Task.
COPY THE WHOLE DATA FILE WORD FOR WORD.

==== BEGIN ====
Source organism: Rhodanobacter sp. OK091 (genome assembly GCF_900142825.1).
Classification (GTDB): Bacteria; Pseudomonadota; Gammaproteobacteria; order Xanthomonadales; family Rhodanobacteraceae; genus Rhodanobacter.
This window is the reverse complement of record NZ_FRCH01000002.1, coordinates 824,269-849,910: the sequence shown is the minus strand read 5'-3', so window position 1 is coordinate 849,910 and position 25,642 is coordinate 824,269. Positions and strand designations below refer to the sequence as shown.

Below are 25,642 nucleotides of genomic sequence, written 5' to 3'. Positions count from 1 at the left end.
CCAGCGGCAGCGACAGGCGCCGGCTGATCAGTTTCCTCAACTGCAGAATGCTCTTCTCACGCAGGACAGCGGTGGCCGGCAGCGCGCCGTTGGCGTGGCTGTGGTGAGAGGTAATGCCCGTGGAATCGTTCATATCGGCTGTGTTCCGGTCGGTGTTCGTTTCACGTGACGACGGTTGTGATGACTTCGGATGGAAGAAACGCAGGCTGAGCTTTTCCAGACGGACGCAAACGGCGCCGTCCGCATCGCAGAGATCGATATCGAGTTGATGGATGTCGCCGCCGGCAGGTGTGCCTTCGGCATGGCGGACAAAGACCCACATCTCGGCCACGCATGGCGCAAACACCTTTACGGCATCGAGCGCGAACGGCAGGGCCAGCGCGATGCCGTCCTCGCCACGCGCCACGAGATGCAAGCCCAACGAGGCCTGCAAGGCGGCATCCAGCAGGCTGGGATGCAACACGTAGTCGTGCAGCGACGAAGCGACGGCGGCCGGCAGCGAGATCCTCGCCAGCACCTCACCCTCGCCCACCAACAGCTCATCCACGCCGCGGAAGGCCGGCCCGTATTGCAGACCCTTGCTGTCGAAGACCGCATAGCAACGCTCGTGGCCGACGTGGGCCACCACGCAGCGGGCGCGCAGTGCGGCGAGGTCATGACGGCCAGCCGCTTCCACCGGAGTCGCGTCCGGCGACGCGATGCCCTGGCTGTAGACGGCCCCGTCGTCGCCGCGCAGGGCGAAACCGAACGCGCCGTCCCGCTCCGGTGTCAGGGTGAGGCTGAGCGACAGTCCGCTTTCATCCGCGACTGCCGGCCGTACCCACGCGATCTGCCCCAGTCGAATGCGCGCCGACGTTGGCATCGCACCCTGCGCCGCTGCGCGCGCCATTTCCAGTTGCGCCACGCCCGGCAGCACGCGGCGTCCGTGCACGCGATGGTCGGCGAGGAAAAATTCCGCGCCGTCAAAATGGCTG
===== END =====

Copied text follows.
Source organism: Rhodanobacter sp. OK091 (genome assembly GCF_900142825.1).
Classification (GTDB): Bacteria; Pseudomonadota; Gammaproteobacteria; order Xanthomonadales; family Rhodanobacteraceae; genus Rhodanobacter.
This window is the reverse complement of record NZ_FRCH01000002.1, coordinates 824,269-849,910: the sequence shown is the minus strand read 5'-3', so window position 1 is coordinate 849,910 and position 25,642 is coordinate 824,269. Positions and strand designations below refer to the sequence as shown.

Below are 25,642 nucleotides of genomic sequence, written 5' to 3'. Positions count from 1 at the left end.
CCAGCGGCAGCGACAGGCGCCGGCTGATCAGTTTCCTCAACTGCAGAATGCTCTTCTCACGCAGGACAGCGGTGGCCGGCAGCGCGCCGTTGGCGTGGCTGTGGTGAGAGGTAATGCCCGTGGAATCGTTCATATCGGCTGTGTTCCGGTCGGTGTTCGTTTCACGTGACGACGGTTGTGATGACTTCGGATGGAAGAAACGCAGGCTGAGCTTTTCCAGACGGACGCAAACGGCGCCGTCCGCATCGCAGAGATCGATATCGAGTTGATGGATGTCGCCGCCGGCAGGTGTGCCTTCGGCATGGCGGACAAAGACCCACATCTCGGCCACGCATGGCGCAAACACCTTTACGGCATCGAGCGCGAACGGCAGGGCCAGCGCGATGCCGTCCTCGCCACGCGCCACGAGATGCAAGCCCAACGAGGCCTGCAAGGCGGCATCCAGCAGGCTGGGATGCAACACGTAGTCGTGCAGCGACGAAGCGACGGCGGCCGGCAGCGAGATCCTCGCCAGCACCTCACCCTCGCCCACCAACAGCTCATCCACGCCGCGGAAGGCCGGCCCGTATTGCAGACCCTTGCTGTCGAAGACCGCATAGCAACGCTCGTGGCCGACGTGGGCCACCACGCAGCGGGCGCGCAGTGCGGCGAGGTCATGACGGCCAGCCGCTTCCACCGGAGTCGCGTCCGGCGACGCGATGCCCTGGCTGTAGACGGCCCCGTCGTCGCCGCGCAGGGCGAAACCGAACGCGCCGTCCCGCTCCGGTGTCAGGGTGAGGCTGAGCGACAGTCCGCTTTCATCCGCGACTGCCGGCCGTACCCACGCGATCTGCCCCAGTCGAATGCGCGCCGACGTTGGCATCGCACCCTGCGCCGCTGCGCGCGCCATTTCCAGTTGCGCCACGCCCGGCAGCACGCGGCGTCCGTGCACGCGATGGTCGGCGAGGAAAAATTCCGCGCCGTCAAAATGGCTG